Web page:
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He was known as John DeMathew but his real was John Mwangi Ng’ang’a.

The popular Kikuyu musician was known for his use of satire to explain the political happenings in the country with messages targeting the people of Mt Kenya region.

Also known as Baba Shiku, the Benga maestro was also known for his love songs and also songs social life and Kenya’s politics, most of which were marred by controversy.

The artiste, who perished on August 18 near Blue Post Hotel along the Thika-Kenol Road as he left a fundraiser in Thika town, was known for his mastery of Kikuyu proverbs and sayings, earning himself the tittle of the Agikũyũ prophet and seer.

But his songs with political themes have sometimes brought controversy, landing him into trouble with State agencies for allegedly fuelling ethnic tension.

At the same time, DeMathew composed songs in support of President Uhuru Kenyatta and his quest for the presidency dating back to 2012.

At one time, DeMathew, together with other influential Kikuyu musicians including Muigai Wa Njoroge and Kamande Wa Kioi composed and released controversial songs praising the Mr Kenyatta, then deputy prime minister, while delivering scathing attacks on Mr Raila Odinga who was the prime minister in President Mwai Kibaki’s grand coalition administration.

The three were charged at the Milimani Law Courts in Nairobi with several counts of incitement to violence and hate speech.

DeMathew found himself in court after he released a video of his song Wituite Hiti on accusations of hate speech allegedly targeting Mr Odinga.

But he was acquitted in 2014 after the court declared that the prosecution “did not present enough evidence to link the singer to hate speech as alleged” and dropped all charges against him.

In 2007, DeMathew tried his hand in politics when he unsuccessfully vied for the Gatanga parliamentary seat. He emerged third in an election won by Mr Peter Kenneth.

After that, DeMathew changed tact and started composing songs with a view to influencing the political direction of residents of Mt Kenya region.

This year, he composed and released his arguably last political sing titled Twambe Tũrihe Thiiri (Let’s first pay the political debt) which revolves around political agreements between President Uhuru Kenyatta and his Deputy William Ruto and the handshake with Mr Odinga.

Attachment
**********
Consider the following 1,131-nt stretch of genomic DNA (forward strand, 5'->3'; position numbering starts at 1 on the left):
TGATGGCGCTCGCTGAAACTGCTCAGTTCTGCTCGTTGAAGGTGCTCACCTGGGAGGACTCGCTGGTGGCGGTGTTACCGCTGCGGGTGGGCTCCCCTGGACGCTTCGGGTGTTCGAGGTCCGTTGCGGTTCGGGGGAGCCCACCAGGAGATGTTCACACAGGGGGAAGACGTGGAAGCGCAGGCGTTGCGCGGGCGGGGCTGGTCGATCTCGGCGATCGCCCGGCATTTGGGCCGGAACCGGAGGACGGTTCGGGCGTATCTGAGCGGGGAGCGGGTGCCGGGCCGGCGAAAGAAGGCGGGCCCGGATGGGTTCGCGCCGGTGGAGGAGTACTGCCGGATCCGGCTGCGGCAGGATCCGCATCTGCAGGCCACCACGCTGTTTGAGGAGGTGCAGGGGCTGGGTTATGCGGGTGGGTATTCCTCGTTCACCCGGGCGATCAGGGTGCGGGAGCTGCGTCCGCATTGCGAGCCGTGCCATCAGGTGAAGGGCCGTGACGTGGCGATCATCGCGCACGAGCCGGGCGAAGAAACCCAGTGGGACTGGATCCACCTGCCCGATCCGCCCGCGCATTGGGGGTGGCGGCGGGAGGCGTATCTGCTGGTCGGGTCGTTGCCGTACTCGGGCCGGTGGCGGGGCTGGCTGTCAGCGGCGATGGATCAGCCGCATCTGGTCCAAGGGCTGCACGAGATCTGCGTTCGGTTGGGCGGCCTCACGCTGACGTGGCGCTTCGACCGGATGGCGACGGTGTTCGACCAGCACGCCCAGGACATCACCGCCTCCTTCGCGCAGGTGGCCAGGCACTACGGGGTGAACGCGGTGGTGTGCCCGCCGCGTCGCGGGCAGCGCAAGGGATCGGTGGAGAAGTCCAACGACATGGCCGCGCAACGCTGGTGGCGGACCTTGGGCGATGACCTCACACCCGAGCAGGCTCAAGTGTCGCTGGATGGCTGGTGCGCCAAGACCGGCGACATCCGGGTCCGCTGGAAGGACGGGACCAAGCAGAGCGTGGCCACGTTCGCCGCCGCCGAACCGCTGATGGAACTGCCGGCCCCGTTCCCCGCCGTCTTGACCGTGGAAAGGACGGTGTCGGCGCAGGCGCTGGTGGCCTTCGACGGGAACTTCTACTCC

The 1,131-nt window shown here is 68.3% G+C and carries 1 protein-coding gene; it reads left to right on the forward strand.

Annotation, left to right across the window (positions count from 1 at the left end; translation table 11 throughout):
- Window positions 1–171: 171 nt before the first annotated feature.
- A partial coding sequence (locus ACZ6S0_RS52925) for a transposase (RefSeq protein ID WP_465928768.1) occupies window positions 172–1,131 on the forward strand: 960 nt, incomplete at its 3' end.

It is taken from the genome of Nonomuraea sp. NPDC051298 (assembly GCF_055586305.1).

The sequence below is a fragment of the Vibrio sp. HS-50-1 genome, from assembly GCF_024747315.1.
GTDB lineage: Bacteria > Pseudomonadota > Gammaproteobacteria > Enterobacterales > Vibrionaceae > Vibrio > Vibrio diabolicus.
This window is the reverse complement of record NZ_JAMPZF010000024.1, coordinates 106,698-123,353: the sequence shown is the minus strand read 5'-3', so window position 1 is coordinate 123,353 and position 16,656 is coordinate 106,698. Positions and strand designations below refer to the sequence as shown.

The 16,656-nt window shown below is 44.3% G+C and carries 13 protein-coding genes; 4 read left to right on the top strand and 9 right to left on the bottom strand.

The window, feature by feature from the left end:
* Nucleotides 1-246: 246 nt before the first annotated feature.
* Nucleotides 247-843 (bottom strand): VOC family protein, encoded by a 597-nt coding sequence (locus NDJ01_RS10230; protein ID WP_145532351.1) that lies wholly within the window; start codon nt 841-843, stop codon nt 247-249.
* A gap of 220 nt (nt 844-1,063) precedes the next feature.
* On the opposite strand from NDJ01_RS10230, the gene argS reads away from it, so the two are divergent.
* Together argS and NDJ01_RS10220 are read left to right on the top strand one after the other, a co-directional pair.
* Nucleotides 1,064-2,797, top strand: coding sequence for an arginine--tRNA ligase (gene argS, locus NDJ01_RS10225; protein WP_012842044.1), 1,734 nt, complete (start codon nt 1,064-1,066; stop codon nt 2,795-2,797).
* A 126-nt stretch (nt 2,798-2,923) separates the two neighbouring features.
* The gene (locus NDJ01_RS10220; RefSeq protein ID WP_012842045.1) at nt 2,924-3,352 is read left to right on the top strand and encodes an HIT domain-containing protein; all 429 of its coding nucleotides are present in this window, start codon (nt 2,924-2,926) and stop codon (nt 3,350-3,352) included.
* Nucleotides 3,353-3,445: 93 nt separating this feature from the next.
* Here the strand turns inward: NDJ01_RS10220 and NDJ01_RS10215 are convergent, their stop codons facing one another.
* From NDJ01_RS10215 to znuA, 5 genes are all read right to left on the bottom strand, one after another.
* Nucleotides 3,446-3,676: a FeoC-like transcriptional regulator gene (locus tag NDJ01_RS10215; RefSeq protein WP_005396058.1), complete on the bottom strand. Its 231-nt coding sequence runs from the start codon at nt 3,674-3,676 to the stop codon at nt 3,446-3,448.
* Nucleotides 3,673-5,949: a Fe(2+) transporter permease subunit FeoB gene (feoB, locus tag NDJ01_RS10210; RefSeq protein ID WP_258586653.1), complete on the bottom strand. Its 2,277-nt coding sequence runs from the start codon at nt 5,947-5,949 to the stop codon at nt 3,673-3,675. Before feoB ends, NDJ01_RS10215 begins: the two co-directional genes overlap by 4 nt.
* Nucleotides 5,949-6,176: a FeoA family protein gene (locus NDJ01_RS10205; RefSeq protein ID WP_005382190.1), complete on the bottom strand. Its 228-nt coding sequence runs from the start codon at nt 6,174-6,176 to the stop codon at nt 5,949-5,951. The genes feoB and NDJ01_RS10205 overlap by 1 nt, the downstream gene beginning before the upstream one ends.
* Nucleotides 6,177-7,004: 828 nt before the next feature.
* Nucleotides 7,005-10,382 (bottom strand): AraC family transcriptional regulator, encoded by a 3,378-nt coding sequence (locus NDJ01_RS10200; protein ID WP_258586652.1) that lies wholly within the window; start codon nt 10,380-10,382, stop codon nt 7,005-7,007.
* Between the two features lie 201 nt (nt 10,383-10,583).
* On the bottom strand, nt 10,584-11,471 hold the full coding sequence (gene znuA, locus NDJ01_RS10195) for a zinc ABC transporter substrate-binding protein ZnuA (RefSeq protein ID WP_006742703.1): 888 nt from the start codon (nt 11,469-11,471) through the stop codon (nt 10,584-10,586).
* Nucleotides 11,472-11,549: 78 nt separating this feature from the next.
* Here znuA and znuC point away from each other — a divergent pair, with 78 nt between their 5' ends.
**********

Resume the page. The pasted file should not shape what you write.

At the same time, DeMathew’s love life was also not devoid of controversy.

When he released a video of his song Njata Yakwa, there were rumours that he was in a relationship with Murang’a Woman Representative Sabina Chege, who was a radio presenter, with some people saying that the two were married.

But DeMathew refuted the claims, insisting that Ms Chege helped him take his music to the next level but guiding him on how best to use video illustrations in his songs.

“I have two wives, Caroline Waithira and Sarafina Mwangi. Ms Chege was not my wife but I owe her lots of gratitude for helping me make a name and attain class in the music industry, she showed me how to use video illustrations in my songs like the Njata Yakwa hit song in which she featured,” DeMathew said in 2017 during an interview with Kameme TV.

In his music career, DeMathew composed over 50 albums with most songs being popular hits.

He released his first song, Jenifer Reke Tũtũranie, in December 1986 and then his first hit My Dear Nduku in 1987.

DeMathew was the fourth born in a family of eight.

He went to Mukurwe Primary School before joining Igikiro Secondary.

After school, he went to Nairobi where he sold groceries before he established a butchery in Kariobangi.

He later relocated to Nakuru where he sold shoes.

It was while in Nakuru that DeMathew composed his first sing Jenifer Reke Tũtũranie with the help of musicians Sammy Muraya and Joseph Wamumbe.

Until his death, DeMathew was the chairman of the recently launched of Talents, Musicians and Composers Sacco which brings together all musicians from Mt Kenya region.